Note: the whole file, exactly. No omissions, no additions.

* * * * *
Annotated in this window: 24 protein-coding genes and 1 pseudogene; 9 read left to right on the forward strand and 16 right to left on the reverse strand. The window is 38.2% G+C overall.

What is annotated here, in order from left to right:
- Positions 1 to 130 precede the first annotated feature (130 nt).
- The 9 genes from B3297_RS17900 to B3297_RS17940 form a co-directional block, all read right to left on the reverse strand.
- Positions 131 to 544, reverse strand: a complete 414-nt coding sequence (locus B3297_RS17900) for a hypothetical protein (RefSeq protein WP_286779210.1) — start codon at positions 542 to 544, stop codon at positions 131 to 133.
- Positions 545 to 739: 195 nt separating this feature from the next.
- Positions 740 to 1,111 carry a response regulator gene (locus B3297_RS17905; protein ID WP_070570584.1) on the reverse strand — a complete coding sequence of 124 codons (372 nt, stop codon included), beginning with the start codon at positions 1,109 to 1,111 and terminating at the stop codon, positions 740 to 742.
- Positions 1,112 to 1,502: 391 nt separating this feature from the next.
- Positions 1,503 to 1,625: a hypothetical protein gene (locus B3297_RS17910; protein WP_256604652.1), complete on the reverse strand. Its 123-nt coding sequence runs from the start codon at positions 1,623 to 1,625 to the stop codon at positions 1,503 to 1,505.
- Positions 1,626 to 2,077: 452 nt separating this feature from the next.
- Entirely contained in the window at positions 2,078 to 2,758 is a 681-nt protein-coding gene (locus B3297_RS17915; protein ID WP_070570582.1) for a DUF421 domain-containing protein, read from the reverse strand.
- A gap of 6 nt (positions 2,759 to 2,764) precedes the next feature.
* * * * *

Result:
Annotated in this window: 24 protein-coding genes and 1 pseudogene; 9 read left to right on the forward strand and 16 right to left on the reverse strand. The window is 38.2% G+C overall.

What is annotated here, in order from left to right:
- Positions 1 to 130 precede the first annotated feature (130 nt).
- The 9 genes from B3297_RS17900 to B3297_RS17940 form a co-directional block, all read right to left on the reverse strand.
- Positions 131 to 544, reverse strand: a complete 414-nt coding sequence (locus B3297_RS17900) for a hypothetical protein (RefSeq protein WP_286779210.1) — start codon at positions 542 to 544, stop codon at positions 131 to 133.
- Positions 545 to 739: 195 nt separating this feature from the next.
- Positions 740 to 1,111 carry a response regulator gene (locus B3297_RS17905; protein ID WP_070570584.1) on the reverse strand — a complete coding sequence of 124 codons (372 nt, stop codon included), beginning with the start codon at positions 1,109 to 1,111 and terminating at the stop codon, positions 740 to 742.
- Positions 1,112 to 1,502: 391 nt separating this feature from the next.
- Positions 1,503 to 1,625: a hypothetical protein gene (locus B3297_RS17910; protein WP_256604652.1), complete on the reverse strand. Its 123-nt coding sequence runs from the start codon at positions 1,623 to 1,625 to the stop codon at positions 1,503 to 1,505.
- Positions 1,626 to 2,077: 452 nt separating this feature from the next.
- Entirely contained in the window at positions 2,078 to 2,758 is a 681-nt protein-coding gene (locus B3297_RS17915; protein ID WP_070570582.1) for a DUF421 domain-containing protein, read from the reverse strand.
- A gap of 6 nt (positions 2,759 to 2,764) precedes the next feature.